Gerald Durrell (1925-1995) moved from England to Corfu with his family when he was eight. He spent much of his time studying the island's wildlife and surprising his family by keeping lots of very unusual pets in very unexpected places. He grew up to be a famous naturalist and conservationist, leading expeditions to exotic places such as Argentina, Sierra Leone, Assam and Madagascar. Durrell dedicated his life to the preservation of wildlife, especially the less glamorous kinds, which he called 'little brown jobs' and 'small uglies'. It is through his efforts that creatures such as the Mauritius pink pigeon and the Mallorcan midwife toad have avoided extinction. Over his lifetime he presented many TV shows, and wrote thirty-seven books, including My Family and Other Animals and its two sequels, Birds, Beasts and Relatives and The Garden of the Gods. He founded Jersey Zoo in 1959 as a centre for the conservation of endangered species, and in 1963 created the Jersey Wildlife Preservation Trust - later renamed Durrell Wildlife Conservation Trust in his honour - of which his wife, Lee, is still Honorary Director. He was awarded the OBE in 1982.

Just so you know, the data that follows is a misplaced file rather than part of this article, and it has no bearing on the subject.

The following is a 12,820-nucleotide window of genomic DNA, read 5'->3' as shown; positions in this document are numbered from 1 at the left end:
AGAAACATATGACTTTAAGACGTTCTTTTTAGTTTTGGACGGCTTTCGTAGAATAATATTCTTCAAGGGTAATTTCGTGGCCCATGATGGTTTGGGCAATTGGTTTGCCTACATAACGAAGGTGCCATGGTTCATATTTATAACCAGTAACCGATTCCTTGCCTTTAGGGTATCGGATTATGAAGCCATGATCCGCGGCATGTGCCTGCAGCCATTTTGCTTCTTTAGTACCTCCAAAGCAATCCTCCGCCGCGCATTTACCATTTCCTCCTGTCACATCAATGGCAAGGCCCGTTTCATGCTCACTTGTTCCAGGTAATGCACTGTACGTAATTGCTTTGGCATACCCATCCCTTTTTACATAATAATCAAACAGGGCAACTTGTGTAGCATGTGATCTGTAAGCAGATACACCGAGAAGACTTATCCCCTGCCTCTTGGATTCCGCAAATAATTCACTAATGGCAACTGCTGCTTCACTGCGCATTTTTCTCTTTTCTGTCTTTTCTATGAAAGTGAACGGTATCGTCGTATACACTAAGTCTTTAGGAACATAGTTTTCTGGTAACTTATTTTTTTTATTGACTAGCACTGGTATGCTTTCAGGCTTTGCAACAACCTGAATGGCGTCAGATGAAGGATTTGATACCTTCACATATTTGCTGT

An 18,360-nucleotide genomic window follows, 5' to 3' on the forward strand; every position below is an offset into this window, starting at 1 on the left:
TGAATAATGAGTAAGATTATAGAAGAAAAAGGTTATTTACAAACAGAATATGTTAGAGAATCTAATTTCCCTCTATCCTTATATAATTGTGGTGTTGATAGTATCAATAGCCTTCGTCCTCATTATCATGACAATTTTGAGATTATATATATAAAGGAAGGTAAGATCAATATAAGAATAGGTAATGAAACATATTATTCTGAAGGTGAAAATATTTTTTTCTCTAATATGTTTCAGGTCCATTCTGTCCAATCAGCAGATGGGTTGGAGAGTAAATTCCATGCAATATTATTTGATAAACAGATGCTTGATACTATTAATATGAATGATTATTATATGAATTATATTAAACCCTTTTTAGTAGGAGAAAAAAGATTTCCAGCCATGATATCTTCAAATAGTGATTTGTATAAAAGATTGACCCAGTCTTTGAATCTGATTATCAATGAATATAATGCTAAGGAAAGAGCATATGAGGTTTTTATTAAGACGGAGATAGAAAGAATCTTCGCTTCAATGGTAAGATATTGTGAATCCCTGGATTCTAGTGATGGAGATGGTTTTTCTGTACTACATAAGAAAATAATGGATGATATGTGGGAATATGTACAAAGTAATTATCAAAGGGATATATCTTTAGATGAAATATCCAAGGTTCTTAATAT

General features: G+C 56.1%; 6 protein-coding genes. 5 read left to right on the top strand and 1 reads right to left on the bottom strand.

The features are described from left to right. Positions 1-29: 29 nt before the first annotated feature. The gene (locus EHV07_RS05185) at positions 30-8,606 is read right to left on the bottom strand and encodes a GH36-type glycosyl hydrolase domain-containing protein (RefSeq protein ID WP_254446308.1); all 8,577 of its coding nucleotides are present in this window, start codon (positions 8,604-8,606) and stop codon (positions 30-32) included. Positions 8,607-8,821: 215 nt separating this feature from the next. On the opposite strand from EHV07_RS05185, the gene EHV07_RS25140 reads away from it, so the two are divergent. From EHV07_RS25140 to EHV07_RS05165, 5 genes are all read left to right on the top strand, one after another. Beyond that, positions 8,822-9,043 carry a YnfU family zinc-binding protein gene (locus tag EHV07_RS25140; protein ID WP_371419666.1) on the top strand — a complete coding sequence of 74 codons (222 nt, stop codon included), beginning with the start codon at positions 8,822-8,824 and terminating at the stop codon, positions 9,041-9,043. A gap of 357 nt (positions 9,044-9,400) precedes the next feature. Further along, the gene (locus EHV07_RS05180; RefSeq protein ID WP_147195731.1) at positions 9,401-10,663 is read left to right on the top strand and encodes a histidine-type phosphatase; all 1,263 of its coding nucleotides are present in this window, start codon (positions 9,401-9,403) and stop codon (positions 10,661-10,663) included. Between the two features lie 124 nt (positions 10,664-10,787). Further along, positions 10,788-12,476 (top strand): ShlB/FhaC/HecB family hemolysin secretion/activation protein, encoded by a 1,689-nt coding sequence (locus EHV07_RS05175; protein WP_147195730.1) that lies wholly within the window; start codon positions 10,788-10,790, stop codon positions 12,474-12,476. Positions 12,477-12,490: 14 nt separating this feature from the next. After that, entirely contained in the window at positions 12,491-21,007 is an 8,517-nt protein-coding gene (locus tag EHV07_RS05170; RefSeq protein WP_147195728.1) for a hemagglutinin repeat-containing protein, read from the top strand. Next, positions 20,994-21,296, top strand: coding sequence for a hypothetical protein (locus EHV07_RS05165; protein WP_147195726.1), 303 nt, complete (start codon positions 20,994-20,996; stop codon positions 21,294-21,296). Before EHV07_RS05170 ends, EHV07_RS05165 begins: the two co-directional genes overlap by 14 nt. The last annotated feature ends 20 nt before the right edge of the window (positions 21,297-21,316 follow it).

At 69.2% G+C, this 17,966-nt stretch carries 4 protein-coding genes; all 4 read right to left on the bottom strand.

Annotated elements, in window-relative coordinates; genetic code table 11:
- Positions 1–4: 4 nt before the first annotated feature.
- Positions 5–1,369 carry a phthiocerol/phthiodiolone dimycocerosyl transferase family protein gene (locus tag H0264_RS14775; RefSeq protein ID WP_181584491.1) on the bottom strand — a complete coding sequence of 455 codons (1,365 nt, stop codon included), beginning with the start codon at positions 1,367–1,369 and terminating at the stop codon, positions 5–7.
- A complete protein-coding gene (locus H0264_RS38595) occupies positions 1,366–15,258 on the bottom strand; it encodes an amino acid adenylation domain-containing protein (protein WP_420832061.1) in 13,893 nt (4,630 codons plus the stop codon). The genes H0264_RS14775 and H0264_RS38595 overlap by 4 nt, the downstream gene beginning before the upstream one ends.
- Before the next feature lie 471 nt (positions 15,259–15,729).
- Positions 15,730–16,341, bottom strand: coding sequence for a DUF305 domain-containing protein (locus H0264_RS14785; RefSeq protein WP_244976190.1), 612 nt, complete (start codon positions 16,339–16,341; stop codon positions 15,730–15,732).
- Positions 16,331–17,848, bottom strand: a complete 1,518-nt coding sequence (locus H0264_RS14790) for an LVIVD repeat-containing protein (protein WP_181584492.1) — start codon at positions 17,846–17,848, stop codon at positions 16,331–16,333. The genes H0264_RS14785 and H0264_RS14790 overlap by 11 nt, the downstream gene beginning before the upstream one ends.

A renegade who was right . . . He was truly a man before his time
-- Sir David Attenborough
Durrell has an uncanny knack of discovering human as well as animal eccentricities * Sunday Telegraph *